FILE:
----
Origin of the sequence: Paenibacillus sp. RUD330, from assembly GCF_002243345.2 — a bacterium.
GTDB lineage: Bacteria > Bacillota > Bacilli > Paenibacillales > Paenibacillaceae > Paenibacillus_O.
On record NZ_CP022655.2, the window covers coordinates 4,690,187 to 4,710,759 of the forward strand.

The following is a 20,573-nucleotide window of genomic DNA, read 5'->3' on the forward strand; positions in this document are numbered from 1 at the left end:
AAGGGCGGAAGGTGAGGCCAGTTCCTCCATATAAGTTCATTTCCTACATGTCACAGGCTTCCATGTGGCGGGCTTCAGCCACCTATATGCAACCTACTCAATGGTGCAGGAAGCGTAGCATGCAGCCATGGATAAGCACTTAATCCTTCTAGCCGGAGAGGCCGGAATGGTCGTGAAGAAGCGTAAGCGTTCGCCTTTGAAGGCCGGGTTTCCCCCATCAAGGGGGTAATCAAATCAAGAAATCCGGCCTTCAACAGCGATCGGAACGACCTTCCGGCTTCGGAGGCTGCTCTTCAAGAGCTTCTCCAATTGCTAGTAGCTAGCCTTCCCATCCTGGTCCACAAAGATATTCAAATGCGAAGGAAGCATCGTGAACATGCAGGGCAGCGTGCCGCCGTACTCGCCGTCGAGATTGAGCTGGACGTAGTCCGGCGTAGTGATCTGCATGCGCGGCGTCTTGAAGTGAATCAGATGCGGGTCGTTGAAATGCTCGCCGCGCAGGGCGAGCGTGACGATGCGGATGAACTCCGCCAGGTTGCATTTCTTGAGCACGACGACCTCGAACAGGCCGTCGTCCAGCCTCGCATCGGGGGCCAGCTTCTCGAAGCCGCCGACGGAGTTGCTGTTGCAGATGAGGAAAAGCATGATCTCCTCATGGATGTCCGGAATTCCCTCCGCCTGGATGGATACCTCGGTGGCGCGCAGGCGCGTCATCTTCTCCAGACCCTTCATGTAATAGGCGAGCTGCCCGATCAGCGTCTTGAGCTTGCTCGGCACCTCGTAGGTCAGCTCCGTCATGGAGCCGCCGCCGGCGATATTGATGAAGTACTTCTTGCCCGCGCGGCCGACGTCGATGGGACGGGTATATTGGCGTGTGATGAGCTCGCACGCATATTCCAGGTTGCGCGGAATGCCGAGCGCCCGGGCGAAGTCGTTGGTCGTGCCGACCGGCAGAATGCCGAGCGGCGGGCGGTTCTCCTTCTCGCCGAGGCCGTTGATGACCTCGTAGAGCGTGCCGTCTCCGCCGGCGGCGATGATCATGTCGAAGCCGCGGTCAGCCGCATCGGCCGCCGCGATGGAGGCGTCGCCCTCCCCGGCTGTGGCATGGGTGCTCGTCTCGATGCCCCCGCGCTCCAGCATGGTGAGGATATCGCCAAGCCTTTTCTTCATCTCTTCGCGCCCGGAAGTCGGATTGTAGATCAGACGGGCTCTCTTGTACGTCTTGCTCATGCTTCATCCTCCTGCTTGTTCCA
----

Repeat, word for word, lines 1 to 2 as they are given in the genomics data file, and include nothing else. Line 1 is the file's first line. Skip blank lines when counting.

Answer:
Origin of the sequence: Paenibacillus sp. RUD330, from assembly GCF_002243345.2 — a bacterium.
GTDB lineage: Bacteria > Bacillota > Bacilli > Paenibacillales > Paenibacillaceae > Paenibacillus_O.